When is it OK to Quit?
Were you in the Clean Plate Club? Did you power through that horrendous college course instead of dropping? How inspiring are these phrases: never give up; finish what you start; go the distance. We learned the importance of finishing as kids and we teach it to our own kids. Yes, I believe that when one commits to something, it is important to stay in it and at it until the end. But sometimes we can’t see when it’s time to be finished. So, how do we know the difference? Over the past few years, God had been trying to tell me to let this one rather BIG thing go. I was fighting to stay invested, but God was directing the river’s current to take me somewhere new. I was enthusiastic and ready for this new venture. I was taking risks, wading deeper and investing myself whole heartedly. I was all in! Yet, I was also chained to this one thing – this good, helpful, worthwhile thing. Obligation and commitment and good intentions were weighing me down, and I was choking in the water. I was slow to “get” the message that it was time to quit.
One reason we miss the signal it's time to let it go is that intrinsically it seems wrong, especially if the decision will affect people. Inconvenience, discomfort, and disruption aren't usually fun, and people often interpret this as "personal hurt” inflicted by your choice. We keep working well past quitting time. We remain in the wrong place because if we don’t, something will change for someone. We make their comfort our responsibility. Sometimes people will tell us it’s our job to keep their lives constant and orderly. I have heard this from others and believed it myself. This was one of the reasons I couldn’t see that God was encouraging me to let it go.
It’s hard to quit because God calls us to endure. Christians are patient, long suffering, and live sacrificial lives. Here is my second reason I couldn’t quit: I was afraid to trust myself. I questioned if I could accurately know my own motives. What if I was being selfish? What if my exhaustion was from “working from my own strength” and I needed to rely more on God? Perhaps I was being double-minded. Later, I recognized that my exhaustion was from working from my own strength and reaching my own end. God wanted me to come to the end. He wanted me to recognize the crossed finish line.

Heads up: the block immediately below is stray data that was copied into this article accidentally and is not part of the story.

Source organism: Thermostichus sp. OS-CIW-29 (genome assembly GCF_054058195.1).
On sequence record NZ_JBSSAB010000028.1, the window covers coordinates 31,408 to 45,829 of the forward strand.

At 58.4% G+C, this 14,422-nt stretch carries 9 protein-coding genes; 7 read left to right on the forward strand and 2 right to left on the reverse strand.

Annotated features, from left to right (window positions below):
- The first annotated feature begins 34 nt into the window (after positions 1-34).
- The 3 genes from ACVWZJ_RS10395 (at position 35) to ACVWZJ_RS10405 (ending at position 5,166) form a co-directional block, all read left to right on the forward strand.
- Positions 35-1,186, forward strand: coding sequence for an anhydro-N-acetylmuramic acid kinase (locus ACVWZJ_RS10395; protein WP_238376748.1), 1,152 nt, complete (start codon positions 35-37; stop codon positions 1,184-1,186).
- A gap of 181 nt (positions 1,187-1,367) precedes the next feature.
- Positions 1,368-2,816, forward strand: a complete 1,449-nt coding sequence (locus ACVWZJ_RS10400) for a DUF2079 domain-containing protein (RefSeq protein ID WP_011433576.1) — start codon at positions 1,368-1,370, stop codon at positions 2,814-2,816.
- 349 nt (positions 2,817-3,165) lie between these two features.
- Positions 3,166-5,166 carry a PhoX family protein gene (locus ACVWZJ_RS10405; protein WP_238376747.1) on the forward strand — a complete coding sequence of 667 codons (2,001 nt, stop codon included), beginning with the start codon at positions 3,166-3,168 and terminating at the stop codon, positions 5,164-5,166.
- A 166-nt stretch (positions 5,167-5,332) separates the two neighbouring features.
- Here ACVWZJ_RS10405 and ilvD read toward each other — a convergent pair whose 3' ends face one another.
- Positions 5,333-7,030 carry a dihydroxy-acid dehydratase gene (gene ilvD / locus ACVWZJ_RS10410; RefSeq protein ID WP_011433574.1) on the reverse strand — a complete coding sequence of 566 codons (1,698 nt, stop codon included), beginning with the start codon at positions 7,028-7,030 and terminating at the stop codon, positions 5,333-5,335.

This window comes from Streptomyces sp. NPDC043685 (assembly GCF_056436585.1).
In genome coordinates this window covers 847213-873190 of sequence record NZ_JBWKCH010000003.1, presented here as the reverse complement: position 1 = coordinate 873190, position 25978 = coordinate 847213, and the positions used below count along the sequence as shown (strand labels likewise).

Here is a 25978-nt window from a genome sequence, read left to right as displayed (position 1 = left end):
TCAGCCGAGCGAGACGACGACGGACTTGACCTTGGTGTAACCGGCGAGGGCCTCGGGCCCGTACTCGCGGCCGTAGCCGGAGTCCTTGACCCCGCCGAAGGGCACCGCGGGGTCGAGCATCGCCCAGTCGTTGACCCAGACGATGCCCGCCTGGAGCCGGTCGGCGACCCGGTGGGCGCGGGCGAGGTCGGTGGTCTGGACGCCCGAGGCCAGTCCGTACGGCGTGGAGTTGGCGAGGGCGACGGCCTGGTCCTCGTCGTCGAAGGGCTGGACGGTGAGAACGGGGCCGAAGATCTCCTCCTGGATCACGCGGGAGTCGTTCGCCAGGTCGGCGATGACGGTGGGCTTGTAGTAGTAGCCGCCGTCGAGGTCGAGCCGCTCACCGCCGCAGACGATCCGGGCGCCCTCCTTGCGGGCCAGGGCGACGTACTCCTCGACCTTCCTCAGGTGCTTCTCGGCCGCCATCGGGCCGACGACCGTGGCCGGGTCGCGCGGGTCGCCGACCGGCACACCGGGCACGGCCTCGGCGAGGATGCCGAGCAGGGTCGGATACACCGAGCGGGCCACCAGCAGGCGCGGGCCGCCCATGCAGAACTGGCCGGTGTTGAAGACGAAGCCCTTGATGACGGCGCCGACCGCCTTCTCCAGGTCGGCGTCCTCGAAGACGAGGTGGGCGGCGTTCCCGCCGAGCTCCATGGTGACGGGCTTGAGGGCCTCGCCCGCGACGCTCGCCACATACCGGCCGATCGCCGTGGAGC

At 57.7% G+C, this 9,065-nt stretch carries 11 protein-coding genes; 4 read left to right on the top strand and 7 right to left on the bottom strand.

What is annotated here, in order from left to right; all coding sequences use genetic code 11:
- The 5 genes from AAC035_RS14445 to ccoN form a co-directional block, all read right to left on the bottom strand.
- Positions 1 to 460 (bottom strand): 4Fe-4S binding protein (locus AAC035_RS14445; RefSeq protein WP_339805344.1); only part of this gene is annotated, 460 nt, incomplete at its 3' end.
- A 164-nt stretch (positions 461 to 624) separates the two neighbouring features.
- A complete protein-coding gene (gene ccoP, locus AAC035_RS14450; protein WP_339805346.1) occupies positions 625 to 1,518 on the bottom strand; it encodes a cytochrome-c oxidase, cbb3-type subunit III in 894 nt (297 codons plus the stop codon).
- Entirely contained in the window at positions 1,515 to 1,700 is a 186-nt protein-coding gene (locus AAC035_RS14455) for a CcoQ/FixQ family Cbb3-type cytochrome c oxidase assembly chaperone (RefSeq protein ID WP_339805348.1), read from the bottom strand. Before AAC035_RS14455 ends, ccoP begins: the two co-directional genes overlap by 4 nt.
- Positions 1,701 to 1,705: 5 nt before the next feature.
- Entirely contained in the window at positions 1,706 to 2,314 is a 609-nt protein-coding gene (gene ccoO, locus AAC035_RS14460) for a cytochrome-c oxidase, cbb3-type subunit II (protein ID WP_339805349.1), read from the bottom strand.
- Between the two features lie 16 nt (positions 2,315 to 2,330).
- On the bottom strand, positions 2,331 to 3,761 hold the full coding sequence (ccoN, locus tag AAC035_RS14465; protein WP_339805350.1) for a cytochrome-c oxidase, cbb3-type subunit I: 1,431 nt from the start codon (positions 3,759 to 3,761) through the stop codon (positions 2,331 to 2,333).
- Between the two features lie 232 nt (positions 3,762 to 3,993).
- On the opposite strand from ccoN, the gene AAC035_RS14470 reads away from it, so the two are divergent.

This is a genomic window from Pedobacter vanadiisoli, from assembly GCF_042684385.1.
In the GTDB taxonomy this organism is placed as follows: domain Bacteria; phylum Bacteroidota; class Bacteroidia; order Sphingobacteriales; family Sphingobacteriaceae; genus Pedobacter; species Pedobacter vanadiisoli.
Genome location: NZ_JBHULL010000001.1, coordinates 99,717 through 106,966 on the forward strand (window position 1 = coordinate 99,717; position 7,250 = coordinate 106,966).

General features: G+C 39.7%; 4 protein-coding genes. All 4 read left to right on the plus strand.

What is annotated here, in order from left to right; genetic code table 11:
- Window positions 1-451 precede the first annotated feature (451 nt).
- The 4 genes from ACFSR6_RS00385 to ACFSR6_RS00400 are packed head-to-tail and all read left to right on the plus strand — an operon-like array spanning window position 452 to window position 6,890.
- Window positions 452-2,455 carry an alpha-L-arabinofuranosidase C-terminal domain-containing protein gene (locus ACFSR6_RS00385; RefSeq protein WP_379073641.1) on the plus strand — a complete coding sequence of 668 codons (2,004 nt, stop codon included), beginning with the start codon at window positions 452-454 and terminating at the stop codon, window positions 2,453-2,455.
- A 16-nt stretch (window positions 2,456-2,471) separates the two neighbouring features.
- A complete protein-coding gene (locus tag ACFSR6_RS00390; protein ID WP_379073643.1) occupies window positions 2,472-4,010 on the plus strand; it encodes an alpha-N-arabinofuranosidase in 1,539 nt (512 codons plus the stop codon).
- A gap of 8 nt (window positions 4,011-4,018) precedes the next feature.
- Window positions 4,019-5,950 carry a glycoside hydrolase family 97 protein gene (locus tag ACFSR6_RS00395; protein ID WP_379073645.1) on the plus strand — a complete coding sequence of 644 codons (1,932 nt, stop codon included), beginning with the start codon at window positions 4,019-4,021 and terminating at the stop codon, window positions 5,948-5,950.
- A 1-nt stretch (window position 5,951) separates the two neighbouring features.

How do we know if we are quitting too soon? What if it's more like, "ending earlier than expected"? Perhaps it’s a role you agreed to perform in, but there isn’t an end in sight. It may be a ministry you started or a career you’ve pursued. It could be a relationship, too. You may have poured your time, money, and heart into a God-sized vision and wonder if stopping now makes you a quitter or a finisher. I wondered too. I hung on another year. I adapted. I asked a close friend for insight. It was my topic of conversation with my professional coach. I waffled, questioned, felt guilty, and more and more like a failure. I didn’t know how I could know for sure if God was saying, “Let this go.”
I didn’t find my answer easily. Before I remembered that God’s will for me isn’t complicated, rigid or shrouded in mystery, I made a mess of mistakes. I was afraid that I was abandoning my own party. But in reality, I was overstaying my welcome. And I felt like the person enduring that overstaying house guest. I also felt like the house guest who is so very ready to go home. I was impatient. I was irritable. I was growing resentful. I felt stuck. I was checking my watch. I didn’t recognize myself. Five years ago, I had super-human patience, an easy-going and positive spirit, and contentment in serving. I once was invigorated by the work. Why was I so stressed, anxious and exhausted?
Back in the early 2,000’s I ran the Chicago Marathon. The last two miles were tough, but I knew I would reach the finish line. When I did, I slowed down to a walk and exploded with relief and joy and celebrated completing 26.2 miles! I didn’t keep running past the finish line another 46 miles. That would be dangerous as well as crazy.
One way we can determine if we have continued running past the finish line is by paying attention to the health of souls. What does that look like for you? I started asking myself if my impatience, irritation, resentment, and growing sadness came from my own choosing or from somewhere else. I started listening to God’s voice and listened expectantly. He spoke to me through my circumstances and through some deep hurts. He used an encouraging email from someone who affirmed my now current direction. He showed me His truth through a client. He spoke through my loss. I kept seeking him, and he kept speaking to me. I realized that when I was working with God, I had grace to handle much. When I kept working after my quitting time, I was pushing from my own strength, and that strength had run out. I was well past running on fumes. I couldn’t even run on Dunkin. Have you been there?